Note: This piece first appeared in Australian Guitar #126. Subscribe to our print edition here!
Camp Cope are here to kick ass and chew bubblegum, and… Well, you know the line. Matt Doria dives into one of 2018’s most crucial albums with frontwoman Georgia Maq and bassist Kelly-Dawn Hellmrich. Photos by Ian Laidlaw.
After two years of fervent outspokenness on the back of their self-titled debut, it shouldn’t come as any shock that Camp Cope are upping the ante for their second coming. How To Socialise & Make Friends is immediately more intense in its virtue, pulling a grand total of zero punches with a raw, scathing assault on industry sexism in lead single “The Opener”.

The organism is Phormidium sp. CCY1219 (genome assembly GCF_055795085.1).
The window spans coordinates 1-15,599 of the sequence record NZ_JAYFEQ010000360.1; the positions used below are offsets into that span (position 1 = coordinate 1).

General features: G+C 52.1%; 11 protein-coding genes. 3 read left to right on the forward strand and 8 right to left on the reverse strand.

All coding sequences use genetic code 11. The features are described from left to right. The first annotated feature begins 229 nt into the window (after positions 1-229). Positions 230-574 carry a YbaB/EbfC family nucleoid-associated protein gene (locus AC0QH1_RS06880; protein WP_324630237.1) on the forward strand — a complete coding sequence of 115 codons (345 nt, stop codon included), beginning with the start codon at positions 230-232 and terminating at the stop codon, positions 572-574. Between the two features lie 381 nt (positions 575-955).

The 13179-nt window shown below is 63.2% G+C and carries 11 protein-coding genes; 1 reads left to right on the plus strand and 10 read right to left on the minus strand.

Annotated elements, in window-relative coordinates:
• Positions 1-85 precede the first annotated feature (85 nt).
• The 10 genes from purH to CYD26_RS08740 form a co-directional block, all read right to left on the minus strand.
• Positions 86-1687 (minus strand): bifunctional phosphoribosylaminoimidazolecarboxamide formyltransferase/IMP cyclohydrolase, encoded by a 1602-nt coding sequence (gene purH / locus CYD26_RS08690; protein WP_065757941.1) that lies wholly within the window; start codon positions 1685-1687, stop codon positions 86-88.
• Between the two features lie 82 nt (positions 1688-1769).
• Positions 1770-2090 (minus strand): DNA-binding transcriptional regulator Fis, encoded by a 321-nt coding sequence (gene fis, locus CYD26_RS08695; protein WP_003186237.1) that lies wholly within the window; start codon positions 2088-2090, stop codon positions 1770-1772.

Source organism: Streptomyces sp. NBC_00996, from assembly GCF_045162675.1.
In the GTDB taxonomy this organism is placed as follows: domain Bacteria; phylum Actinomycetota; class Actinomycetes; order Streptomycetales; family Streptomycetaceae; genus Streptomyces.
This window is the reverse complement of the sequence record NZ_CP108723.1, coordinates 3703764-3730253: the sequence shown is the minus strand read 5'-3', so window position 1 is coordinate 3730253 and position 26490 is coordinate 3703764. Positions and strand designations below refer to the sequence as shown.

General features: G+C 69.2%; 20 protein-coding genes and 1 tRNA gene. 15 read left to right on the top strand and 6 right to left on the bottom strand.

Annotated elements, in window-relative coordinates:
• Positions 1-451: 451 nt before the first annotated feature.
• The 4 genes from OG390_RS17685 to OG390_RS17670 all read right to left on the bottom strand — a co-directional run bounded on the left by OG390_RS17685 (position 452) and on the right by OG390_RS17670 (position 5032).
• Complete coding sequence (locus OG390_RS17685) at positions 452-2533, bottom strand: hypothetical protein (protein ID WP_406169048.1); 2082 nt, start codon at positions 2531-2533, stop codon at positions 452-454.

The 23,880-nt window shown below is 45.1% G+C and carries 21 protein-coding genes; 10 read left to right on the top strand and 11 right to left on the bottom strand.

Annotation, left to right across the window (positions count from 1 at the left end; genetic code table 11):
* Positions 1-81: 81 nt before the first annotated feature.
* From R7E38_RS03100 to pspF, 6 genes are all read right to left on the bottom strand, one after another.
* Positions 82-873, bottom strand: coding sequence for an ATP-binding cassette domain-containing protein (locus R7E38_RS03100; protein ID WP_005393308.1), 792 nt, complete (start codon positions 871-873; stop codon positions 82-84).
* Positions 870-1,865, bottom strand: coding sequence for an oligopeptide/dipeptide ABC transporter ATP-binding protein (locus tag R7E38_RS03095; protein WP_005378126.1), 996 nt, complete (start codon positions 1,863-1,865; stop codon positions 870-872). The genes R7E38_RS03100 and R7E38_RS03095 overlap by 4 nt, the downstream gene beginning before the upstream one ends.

“It’s another all-male tour preaching equality,” bites frontwoman Georgia Maq in the scorcher’s pay-off; “It’s another straight, cis man that knows more about this than me.” The abundance of all-male tours and condescending gatekeepers is a tedious issue plaguing the current landscape of rock music in Australia. As such, it’s understandable that Camp Cope’s breakthrough banger has become somewhat of an anthem for the marginalised.
“I just needed to write ‘The Opener’ for myself,” Maq tells us. “I knew it was a fiery song, but I didn’t realise how much people were going to take from it. It’s kind of created a thing of its own, which is really f***ing cool.”
In a climate where gender-diverse acts are being actively snubbed in favour of their all-male colleagues, tracks like “The Opener” are vital now more than ever. And with Camp Cope’s newfound spotlight in the mainstream, the Melbourne trio have found themselves with an opportunity to permeate and affect communities that may never have considered their impact otherwise.